Friday, July 28, 2006

Every Day Can Be a Beauty Pageant

I met up with a wonderful group of crafters this week: The "All Things String" group that meets weekly in Orange. What a great bunch of people! They had lots of great info about local yarn shops, quilting stores, etc. There was a large contingent of knitters, which is fantastic. Even better, there were also some people doing crochet, embroidery, etc. It's so nice to find a group that doesn't discriminate. ;)I definitely plan to join them again next week.

Aside from a very busy week at work, I did make some progress in knitting (a few centimeters on the sleeve of the Schachenmayr sweater) and my living room curtains are coming along.I added the blue band at the bottom, so they actually reach the floor. I think they actually look better with the solid color at the bottom.

I find that having cable again after four and half years is quite an educational experience. On the style network, while working on one of sewing the last patches of the baby blankets, I discovered a show called "Instant Beauty Pageant". This is a reality TV show in which they ambush 6 women at the mall, give them $500 and 3 hours to prepare for a beauty pageant. They do the swimsuit, talent, and evening gown competition in front of an audience of mallgoers, family, and friends. Maybe this is a good lesson for life. I feel like now I should always leave the house prepared for a beauty pageant: Big smile, lots of makeup, musical number prepared. If you'll excuse me, I have to memorize all the words to the "Memory" from Cats.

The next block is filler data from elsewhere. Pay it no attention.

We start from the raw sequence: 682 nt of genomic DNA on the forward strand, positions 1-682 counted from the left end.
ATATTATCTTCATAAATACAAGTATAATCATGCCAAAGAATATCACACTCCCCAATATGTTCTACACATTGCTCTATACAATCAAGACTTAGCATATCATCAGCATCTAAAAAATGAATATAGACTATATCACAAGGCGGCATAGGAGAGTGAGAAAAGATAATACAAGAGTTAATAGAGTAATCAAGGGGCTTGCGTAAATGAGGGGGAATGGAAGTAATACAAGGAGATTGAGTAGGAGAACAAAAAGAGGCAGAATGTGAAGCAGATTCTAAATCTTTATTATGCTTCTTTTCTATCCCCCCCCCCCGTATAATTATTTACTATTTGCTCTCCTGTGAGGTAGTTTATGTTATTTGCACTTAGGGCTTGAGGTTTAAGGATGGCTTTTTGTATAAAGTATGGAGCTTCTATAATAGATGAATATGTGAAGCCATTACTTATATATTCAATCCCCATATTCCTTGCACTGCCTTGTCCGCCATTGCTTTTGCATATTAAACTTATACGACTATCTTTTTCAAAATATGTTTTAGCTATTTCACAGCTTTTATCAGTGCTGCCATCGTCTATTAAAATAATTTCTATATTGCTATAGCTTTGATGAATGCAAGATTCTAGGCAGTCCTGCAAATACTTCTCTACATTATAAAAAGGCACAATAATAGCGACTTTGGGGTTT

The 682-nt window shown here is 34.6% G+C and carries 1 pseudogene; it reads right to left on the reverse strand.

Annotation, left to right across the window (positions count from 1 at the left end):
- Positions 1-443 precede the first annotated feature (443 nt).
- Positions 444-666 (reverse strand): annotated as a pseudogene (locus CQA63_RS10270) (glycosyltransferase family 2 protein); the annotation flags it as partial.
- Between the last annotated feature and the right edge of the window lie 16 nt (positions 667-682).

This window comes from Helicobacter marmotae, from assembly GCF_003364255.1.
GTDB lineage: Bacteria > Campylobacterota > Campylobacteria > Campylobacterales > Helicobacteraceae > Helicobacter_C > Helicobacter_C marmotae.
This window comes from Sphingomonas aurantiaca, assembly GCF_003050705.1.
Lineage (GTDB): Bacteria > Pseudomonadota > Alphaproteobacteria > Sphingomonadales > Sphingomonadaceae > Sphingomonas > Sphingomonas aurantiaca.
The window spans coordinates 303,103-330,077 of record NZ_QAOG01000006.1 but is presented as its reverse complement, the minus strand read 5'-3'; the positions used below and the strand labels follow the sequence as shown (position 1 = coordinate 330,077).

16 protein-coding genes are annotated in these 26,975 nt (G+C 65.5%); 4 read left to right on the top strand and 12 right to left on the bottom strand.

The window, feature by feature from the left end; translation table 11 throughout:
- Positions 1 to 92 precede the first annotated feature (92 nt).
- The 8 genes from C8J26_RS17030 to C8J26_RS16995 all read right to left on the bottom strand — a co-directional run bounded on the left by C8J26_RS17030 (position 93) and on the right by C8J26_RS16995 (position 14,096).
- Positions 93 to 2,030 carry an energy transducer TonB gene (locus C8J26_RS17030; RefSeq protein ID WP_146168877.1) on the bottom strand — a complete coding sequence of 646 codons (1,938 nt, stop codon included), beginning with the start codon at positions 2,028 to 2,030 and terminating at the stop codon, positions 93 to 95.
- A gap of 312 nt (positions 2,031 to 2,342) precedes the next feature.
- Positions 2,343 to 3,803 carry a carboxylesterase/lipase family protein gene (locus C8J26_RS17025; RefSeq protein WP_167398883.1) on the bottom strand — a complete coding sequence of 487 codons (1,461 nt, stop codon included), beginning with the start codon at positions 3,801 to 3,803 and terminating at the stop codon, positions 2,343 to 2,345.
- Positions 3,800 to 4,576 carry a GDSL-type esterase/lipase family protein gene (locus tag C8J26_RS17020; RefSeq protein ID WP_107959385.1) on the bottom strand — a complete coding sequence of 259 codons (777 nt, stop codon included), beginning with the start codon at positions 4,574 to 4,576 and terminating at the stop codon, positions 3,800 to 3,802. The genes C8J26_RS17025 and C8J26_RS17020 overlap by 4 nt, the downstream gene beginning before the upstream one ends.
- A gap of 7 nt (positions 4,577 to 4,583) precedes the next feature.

Tuesday, July 25, 2006

The Villain's Mistake

Lines from the movie The Incredibles (2004):

Lucius:[Bob and Lucius are sitting in a parked car, reminiscing] So now I'm in deep trouble. I mean, one more jolt of this death ray and I'm an epitaph. Somehow I manage to find cover and what does Baron von Ruthless do?